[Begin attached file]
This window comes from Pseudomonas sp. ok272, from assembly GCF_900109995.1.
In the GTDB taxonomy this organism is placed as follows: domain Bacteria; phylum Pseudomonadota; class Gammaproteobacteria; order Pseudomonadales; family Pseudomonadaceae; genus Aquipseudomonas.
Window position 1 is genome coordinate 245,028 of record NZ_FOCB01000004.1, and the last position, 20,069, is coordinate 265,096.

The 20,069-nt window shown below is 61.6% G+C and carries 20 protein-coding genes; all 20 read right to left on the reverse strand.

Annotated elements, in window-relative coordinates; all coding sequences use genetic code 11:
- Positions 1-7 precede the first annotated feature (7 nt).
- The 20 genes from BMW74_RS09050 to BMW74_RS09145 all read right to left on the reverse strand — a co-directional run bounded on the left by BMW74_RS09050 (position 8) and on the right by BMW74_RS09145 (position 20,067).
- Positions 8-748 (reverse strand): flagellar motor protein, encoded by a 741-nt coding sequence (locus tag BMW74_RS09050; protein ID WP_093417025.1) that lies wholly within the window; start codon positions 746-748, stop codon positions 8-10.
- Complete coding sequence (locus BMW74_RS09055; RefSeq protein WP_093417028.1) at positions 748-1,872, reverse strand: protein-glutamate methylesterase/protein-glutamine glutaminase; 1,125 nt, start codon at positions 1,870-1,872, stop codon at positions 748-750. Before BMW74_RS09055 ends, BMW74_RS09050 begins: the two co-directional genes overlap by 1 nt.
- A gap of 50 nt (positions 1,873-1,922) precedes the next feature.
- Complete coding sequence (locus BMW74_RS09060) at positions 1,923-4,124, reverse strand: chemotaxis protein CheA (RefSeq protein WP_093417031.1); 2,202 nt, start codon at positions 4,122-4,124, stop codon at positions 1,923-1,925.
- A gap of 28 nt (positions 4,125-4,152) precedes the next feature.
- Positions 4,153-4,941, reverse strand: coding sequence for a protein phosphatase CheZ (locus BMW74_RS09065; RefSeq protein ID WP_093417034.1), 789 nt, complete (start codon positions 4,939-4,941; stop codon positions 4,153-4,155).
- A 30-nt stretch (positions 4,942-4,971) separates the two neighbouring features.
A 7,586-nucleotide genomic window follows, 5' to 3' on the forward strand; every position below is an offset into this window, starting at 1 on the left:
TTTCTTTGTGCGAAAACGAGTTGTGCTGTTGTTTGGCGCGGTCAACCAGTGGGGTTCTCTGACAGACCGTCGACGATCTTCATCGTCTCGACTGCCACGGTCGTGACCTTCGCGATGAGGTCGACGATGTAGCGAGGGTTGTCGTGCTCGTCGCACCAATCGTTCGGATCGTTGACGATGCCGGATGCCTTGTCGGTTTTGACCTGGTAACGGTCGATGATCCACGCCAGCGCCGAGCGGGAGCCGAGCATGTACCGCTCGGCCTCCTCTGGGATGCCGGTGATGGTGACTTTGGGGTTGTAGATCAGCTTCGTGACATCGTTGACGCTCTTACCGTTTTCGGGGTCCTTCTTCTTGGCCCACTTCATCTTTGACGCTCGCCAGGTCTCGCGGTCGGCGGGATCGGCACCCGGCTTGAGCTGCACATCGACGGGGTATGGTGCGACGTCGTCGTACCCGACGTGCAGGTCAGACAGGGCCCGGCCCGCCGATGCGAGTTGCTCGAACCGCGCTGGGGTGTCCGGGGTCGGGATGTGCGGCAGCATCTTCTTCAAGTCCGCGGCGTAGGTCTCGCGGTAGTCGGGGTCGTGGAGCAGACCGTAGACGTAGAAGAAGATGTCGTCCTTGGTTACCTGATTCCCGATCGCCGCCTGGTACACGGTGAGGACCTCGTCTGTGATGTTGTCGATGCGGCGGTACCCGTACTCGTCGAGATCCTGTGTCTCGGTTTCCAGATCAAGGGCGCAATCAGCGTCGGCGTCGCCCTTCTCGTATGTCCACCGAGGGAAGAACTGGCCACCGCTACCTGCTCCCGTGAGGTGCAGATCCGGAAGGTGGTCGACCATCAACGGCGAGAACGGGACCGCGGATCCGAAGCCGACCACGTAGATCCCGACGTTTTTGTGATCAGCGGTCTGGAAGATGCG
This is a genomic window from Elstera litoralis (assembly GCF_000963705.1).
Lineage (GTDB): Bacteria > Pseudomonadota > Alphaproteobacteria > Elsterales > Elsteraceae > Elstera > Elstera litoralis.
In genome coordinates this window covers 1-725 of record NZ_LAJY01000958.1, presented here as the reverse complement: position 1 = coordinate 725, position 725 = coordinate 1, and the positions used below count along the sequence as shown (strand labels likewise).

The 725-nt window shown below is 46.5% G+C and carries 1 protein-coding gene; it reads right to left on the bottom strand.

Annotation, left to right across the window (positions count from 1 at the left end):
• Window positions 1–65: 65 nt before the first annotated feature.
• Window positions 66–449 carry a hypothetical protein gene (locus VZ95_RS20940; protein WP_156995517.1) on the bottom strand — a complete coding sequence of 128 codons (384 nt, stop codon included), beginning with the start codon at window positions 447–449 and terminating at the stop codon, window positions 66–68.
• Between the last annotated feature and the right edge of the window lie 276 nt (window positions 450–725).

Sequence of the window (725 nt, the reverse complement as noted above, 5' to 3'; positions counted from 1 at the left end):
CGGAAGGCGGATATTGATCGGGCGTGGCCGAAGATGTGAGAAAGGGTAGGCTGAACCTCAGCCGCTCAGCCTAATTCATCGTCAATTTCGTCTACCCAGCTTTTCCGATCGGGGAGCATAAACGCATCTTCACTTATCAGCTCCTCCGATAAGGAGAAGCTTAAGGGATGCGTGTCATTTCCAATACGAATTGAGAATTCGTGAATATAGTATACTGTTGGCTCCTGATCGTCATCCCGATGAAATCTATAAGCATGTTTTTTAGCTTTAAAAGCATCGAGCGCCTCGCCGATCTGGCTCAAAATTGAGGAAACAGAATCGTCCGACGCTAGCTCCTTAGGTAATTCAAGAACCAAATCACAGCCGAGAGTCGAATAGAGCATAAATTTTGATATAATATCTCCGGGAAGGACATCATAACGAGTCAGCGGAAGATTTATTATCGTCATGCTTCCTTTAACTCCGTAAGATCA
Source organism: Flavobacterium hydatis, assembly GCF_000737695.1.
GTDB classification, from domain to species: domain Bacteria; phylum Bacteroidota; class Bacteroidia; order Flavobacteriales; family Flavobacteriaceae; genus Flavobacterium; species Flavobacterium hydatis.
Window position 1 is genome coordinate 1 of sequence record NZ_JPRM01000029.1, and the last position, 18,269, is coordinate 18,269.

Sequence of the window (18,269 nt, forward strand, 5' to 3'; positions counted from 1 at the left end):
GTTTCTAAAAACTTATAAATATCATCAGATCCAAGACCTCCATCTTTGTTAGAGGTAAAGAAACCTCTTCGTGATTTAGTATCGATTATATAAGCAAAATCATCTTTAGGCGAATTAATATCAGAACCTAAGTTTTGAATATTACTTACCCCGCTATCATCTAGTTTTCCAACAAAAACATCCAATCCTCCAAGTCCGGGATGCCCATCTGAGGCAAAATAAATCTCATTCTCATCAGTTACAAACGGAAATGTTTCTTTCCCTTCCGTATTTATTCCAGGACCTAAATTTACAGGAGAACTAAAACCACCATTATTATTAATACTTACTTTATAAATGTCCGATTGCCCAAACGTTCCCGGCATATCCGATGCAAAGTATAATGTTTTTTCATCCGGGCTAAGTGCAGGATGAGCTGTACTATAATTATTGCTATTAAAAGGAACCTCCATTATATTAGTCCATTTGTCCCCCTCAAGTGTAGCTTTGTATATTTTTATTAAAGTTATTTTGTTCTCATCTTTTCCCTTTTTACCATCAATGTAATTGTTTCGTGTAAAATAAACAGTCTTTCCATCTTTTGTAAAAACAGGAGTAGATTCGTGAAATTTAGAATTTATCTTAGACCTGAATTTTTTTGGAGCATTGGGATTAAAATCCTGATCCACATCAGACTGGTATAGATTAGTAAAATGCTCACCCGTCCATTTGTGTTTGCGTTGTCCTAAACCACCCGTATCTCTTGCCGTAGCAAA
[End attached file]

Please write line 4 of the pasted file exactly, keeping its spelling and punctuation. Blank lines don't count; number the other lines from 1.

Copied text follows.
The 20,069-nt window shown below is 61.6% G+C and carries 20 protein-coding genes; all 20 read right to left on the reverse strand.